California regulators are challenging a federal ruling in November that barred states from regulating voice-over-Internet-protocol providers, including cable companies, as traditional phone-service providers.
The California Public Utilities Commission filed an appeal in the Ninth U.S. Circuit Court of Appeals Dec. 22 alleging that the Federal Communications Commission had exceeded its authority in shielding VoIP providers from traditional state regulation.
The case could set the stage for another conflict between the FCC and the Ninth Circuit, which, in October 2003, rejected the commission’s attempt to classify cable’s high-speed modem service as an unregulated information service. That dispute is now before the U.S. Supreme Court.
In its decision, the FCC held that Vonage Holdings Corp. -- a leading VoIP provider with 300,000 subscribers -- is an interstate service beyond the scope of state regulation. The agency said the ruling also applied to VoIP services offered by cable companies.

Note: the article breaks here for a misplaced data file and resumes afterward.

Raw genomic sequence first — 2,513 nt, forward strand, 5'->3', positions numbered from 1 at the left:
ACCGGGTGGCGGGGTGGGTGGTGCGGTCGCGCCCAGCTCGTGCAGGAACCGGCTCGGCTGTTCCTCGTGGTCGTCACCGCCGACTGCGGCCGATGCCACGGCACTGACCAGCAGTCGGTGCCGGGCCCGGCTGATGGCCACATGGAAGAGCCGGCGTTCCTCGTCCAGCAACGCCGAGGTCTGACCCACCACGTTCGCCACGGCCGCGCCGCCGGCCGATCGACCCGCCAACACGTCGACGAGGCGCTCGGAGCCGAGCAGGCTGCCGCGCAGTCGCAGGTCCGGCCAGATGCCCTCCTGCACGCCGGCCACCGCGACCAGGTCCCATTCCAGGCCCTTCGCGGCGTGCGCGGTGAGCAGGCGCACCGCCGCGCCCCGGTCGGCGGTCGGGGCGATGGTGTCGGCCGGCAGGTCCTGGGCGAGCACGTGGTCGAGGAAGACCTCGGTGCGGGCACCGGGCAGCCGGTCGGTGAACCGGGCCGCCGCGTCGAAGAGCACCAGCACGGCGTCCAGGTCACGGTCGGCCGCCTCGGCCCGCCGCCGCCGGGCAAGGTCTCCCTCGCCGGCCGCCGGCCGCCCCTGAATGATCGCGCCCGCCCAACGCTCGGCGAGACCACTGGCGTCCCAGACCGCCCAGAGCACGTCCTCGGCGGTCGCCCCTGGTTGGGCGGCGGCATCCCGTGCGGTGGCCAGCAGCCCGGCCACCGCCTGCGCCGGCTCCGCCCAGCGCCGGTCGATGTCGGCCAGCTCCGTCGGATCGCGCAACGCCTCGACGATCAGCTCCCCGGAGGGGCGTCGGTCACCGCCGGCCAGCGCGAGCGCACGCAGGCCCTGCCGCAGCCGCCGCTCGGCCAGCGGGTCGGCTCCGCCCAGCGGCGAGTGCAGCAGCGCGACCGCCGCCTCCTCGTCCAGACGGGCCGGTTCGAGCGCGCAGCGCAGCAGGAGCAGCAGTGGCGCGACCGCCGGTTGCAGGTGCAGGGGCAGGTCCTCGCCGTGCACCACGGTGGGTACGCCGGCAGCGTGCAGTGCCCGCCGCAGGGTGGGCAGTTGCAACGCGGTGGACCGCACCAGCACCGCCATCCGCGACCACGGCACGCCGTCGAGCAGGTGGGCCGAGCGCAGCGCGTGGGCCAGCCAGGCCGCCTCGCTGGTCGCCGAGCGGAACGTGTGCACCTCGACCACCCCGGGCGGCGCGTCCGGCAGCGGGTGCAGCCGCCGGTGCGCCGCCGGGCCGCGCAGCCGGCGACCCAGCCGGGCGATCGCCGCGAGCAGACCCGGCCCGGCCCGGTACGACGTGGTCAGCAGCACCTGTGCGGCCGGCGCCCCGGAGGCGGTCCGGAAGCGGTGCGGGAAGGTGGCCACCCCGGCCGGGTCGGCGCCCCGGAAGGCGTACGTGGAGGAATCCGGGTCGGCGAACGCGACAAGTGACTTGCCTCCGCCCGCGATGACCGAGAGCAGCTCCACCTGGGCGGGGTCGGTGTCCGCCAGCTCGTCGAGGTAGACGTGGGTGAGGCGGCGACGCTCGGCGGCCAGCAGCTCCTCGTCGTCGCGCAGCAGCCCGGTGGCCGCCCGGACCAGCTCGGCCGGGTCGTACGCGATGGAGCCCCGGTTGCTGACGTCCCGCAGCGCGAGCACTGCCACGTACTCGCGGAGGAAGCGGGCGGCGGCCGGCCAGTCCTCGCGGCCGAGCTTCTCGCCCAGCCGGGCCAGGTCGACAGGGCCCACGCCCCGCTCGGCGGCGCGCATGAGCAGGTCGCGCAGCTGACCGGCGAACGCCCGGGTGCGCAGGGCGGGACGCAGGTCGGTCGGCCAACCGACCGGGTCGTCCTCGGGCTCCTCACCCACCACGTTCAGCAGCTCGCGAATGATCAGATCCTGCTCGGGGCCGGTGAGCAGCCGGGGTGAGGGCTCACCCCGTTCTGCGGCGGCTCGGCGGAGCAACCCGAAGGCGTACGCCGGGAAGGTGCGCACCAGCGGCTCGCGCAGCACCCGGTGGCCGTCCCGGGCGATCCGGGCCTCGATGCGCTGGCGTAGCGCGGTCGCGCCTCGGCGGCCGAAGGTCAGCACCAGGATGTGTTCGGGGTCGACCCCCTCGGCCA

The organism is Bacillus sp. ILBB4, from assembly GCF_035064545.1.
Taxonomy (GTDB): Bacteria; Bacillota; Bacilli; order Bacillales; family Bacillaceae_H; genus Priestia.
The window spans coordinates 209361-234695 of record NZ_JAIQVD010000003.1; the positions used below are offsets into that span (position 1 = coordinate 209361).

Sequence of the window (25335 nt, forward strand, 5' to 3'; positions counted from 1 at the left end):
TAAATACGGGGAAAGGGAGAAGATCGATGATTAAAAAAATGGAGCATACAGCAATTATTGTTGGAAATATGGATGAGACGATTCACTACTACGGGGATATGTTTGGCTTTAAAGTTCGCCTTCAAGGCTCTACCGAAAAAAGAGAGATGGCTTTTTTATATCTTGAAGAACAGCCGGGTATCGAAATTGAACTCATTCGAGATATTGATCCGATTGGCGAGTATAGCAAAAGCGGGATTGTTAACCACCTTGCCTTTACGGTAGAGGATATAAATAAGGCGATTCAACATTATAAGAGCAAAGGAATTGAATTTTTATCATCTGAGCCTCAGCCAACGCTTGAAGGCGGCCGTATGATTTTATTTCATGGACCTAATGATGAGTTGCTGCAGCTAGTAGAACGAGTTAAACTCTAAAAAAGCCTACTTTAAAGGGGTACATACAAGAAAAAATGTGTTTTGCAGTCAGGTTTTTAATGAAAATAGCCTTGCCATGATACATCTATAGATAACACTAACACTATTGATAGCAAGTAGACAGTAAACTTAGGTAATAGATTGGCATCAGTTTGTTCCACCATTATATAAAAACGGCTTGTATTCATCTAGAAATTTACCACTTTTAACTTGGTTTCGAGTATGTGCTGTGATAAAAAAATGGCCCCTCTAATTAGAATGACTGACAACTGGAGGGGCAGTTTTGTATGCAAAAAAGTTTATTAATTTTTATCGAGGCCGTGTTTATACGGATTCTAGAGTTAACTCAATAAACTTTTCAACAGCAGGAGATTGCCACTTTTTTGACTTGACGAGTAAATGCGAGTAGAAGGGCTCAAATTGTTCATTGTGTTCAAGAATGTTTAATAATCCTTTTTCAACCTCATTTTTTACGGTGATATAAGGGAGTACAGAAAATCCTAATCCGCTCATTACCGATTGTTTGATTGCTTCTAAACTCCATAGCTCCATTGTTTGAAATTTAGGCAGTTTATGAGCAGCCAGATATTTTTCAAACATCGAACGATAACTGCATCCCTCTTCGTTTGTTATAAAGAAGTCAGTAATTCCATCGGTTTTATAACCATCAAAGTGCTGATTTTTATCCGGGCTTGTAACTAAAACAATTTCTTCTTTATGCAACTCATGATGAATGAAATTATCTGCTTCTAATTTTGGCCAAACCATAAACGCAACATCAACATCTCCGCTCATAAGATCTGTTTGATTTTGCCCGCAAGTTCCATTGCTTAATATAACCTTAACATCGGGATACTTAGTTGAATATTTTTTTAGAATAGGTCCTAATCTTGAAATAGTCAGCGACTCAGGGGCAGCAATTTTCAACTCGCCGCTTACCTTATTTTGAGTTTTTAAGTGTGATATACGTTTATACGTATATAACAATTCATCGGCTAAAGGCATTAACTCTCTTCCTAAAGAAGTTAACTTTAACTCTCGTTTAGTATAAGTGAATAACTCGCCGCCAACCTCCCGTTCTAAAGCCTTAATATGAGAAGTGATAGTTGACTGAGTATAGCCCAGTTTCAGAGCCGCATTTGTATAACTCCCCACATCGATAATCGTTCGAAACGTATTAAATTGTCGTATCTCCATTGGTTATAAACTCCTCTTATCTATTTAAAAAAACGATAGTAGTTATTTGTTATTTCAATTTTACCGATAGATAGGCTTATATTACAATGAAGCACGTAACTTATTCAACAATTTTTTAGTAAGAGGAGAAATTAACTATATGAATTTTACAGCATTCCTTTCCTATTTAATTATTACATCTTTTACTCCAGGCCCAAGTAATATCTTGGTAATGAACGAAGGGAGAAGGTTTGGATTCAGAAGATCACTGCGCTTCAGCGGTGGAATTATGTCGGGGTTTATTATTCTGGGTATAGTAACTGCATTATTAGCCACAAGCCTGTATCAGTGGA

States have traditionally required phone providers to seek state approval to enter the business, to file rate cards with state commissions and to link emergency-calling services with emergency responders. The FCC voided those requirements, which Minnesota tried to impose on Vonage.
FCC leaders said pre-emption was necessary because VoIP providers should not have to copy with the uncertainty of dealing with regulations that vary from state to state.
Also Dec. 22, the U.S. Court of Appeals for the Eighth Circuit upheld a permanent injunction against Minnesota that Vonage had obtained from a lower court.
The court said the FCC’s order pre-empting state regulation of VoIP supported the injunction, and opposition to the FCC’s ruling had to be brought in a separate case. California regulators began that process with the Ninth Circuit appeal.